Much like Santamaria, Bobo left a large legacy of funky Latin Jazz albums, but one gem often sits in the background of his career – the boogaloo filled recording Juicy. The album cover sets the vibe before the music even starts, with a wide-open orange surrounding a scantily clad young woman. Once the music begins, the sixties are in full effect, starting with an up-tempo cha cha cha version of “Knock On Wood.” Bobo’s arrangements are clean and tight, upping the funk ante with a swinging rhythm section. The percussionist revisits a funk jazz classic, as his group slithers through a slow cha cha cha version of Joe Zawinul’s “Mercy, Mercy, Mercy,” stocked with a tasty guitar solo from Sonny Henry. The title track, “Juicy,” steps outside the pop music cover theme, but it keeps the boogaloo bubbling with a catchy arrangement and constant coros. Bobo’s recordings as a bandleader usually rejected the standard Latin Jazz usage of piano in favor of the timelier guitar sound. Henry holds his own confidently throughout the album; his performance on the Motown standard “Ain’t Too Proud To Beg” keeps the song alive through thick chords, bold melodies, and a soulful improvisation. Bobo and his group charges through a quick bolero behind Bob Crewe’s “Music To Watch Girls Go By” making short spaces for improvisatory flourishes from saxophonist Bobby Brown. There’s a greasy swing to the son montuno groove behind “Shing-A-Ling Baby,” made all the more memorable by Bobo’s vocals and Henry’s bluesy guitar licks. There’s a couple of purely great Latin Jazz moments on the album too – the energetic “La Descarga Del Bobo” gives the band a chance to stretch out. The bulk of album relies upon the funky soul that fueled most of Bobo’s albums as a bandleader in the sixties, providing some classic Latin Jazz boogaloo.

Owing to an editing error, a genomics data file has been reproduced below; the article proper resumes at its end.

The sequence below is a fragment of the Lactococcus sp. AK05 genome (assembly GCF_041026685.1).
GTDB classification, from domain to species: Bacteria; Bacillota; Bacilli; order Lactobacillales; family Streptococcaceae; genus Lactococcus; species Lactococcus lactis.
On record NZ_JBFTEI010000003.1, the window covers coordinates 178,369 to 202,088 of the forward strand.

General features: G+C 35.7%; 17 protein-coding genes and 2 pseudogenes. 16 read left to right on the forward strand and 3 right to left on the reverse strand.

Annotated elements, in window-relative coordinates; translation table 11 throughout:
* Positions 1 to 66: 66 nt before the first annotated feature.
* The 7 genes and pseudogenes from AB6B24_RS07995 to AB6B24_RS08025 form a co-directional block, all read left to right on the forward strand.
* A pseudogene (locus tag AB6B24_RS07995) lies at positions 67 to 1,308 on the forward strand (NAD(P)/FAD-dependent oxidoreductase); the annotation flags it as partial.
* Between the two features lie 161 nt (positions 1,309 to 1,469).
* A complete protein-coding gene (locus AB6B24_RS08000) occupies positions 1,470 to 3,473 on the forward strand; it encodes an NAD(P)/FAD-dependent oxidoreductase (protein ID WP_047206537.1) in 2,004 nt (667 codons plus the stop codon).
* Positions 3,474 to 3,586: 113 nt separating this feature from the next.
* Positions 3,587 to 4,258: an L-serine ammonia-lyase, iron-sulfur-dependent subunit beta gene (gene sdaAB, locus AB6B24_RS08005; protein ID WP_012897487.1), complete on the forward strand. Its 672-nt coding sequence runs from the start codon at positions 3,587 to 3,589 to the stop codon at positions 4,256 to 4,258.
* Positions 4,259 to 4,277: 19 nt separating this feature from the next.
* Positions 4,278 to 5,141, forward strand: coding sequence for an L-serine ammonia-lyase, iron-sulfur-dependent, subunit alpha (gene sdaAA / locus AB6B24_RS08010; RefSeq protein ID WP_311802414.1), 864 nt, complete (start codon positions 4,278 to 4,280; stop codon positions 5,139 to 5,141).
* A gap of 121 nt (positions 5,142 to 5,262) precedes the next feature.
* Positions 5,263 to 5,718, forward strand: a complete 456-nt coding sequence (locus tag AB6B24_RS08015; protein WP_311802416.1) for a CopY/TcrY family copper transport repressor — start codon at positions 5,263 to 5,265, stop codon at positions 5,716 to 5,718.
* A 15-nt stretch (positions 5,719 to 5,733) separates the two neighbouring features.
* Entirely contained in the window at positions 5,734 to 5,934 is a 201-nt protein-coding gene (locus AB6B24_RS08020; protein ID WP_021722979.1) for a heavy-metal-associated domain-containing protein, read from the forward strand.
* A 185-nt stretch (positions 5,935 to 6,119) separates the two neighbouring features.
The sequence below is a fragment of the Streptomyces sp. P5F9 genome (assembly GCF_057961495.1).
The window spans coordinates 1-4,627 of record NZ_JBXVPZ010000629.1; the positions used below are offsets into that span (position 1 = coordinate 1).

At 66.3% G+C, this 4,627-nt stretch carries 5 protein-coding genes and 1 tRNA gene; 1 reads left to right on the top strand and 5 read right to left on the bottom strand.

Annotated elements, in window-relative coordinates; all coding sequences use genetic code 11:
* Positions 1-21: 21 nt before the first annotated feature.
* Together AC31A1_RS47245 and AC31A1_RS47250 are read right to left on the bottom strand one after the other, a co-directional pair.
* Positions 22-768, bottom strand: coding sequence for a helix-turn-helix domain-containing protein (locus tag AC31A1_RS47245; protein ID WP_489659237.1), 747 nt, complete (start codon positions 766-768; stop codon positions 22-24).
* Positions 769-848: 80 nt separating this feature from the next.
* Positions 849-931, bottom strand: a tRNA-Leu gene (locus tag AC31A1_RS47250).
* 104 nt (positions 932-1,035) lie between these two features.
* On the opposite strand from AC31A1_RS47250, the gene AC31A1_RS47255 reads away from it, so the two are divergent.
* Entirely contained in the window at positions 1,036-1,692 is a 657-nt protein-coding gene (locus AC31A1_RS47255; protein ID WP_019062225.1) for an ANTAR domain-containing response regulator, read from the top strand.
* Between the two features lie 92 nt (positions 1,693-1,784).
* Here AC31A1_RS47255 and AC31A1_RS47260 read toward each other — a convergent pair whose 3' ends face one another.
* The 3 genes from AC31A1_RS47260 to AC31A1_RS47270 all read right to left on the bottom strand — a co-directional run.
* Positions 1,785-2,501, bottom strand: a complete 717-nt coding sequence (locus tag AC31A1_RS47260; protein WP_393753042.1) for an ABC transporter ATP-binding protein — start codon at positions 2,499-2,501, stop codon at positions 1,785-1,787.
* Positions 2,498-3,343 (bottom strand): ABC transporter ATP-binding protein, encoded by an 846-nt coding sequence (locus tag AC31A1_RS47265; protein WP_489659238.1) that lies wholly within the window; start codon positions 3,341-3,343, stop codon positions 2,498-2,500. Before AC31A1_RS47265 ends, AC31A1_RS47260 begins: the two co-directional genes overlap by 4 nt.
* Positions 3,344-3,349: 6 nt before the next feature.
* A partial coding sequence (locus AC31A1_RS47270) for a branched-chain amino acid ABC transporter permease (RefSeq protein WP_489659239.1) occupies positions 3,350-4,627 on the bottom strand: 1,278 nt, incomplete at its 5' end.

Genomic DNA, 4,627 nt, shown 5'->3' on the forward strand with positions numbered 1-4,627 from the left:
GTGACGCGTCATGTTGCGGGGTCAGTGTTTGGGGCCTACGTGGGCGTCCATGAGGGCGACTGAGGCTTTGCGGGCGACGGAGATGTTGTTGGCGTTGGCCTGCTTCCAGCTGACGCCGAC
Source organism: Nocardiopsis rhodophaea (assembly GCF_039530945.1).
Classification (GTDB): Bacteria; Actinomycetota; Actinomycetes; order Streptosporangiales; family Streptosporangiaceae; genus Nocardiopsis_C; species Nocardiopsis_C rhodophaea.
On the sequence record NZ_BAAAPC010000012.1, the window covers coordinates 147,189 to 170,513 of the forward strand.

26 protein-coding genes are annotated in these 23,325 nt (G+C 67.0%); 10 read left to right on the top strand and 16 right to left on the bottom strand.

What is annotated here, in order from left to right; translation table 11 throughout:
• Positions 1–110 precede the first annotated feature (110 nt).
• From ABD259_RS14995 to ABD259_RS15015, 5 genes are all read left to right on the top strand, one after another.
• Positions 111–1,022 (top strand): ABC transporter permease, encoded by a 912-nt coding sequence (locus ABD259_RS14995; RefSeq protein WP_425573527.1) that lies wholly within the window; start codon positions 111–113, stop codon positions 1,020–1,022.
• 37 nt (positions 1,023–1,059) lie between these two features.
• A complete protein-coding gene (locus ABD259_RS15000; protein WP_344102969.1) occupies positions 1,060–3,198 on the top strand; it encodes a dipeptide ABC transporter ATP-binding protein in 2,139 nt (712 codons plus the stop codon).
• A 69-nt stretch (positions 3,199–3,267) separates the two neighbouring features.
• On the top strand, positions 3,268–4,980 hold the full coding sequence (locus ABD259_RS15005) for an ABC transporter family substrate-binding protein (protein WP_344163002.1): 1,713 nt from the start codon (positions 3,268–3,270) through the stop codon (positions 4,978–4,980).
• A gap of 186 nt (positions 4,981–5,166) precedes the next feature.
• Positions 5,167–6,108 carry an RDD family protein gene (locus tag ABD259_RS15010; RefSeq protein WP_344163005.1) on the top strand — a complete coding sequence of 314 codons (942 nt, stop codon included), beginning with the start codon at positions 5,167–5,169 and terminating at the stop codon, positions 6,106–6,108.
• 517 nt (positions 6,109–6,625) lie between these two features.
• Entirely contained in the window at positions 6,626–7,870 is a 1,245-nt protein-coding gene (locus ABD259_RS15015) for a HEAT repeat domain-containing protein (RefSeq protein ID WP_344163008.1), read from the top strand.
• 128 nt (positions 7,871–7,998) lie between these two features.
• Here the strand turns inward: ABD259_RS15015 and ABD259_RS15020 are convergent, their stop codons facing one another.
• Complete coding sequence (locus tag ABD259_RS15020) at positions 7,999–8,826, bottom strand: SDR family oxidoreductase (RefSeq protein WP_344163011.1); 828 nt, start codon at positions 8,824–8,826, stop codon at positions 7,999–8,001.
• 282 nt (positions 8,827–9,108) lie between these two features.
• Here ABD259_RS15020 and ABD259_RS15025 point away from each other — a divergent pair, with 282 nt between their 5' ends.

Wild Thing, Armando Peraza
Unlike his contemporaries Santamaria and Bobo, percussionist Armando Peraza spent the bulk of his career in Latin Jazz and Latin Rock; he only dipped into funky Latin Jazz. Originally coming to the New York from Mexico with his friend Mongo Santamaria, Peraza found work quickly, recording with Charlie Parker, Slim Gaillard, and more. The core of legacy began later though, when Peraza established himself in San Francisco, leading to years of work with Dave Brubeck, Cal Tjader, George Shearing, and Carlos Santana. His work on the West Coast spanned from traditional jazz to Afro-Cuban dance music, Latin Jazz, and Latin Rock; the percussionist happily lent his knowledge of Afro-Cuban rhythms to any context possible. His flexibility became a hallmark of his career, opening him to a variety of performance opportunities. In the long run though, he shied away from the funky side of Latin Jazz preferred by Santamaria and Bobo, leaning towards a more traditional take on Latin Jazz. He refined his skills as a composer during his time with Shearing, producing over twenty songs for the pianist. He continued writing during his time with the Santana band, infusing the group with a jazz flavor and a heavy dose of Afro-Cuban percussion. Through his high profile associations with Shearing and Santana, Peraza shared Afro-Cuban percussion with listeners around the world, spreading his passion for the music and inspiring other to follow his lead.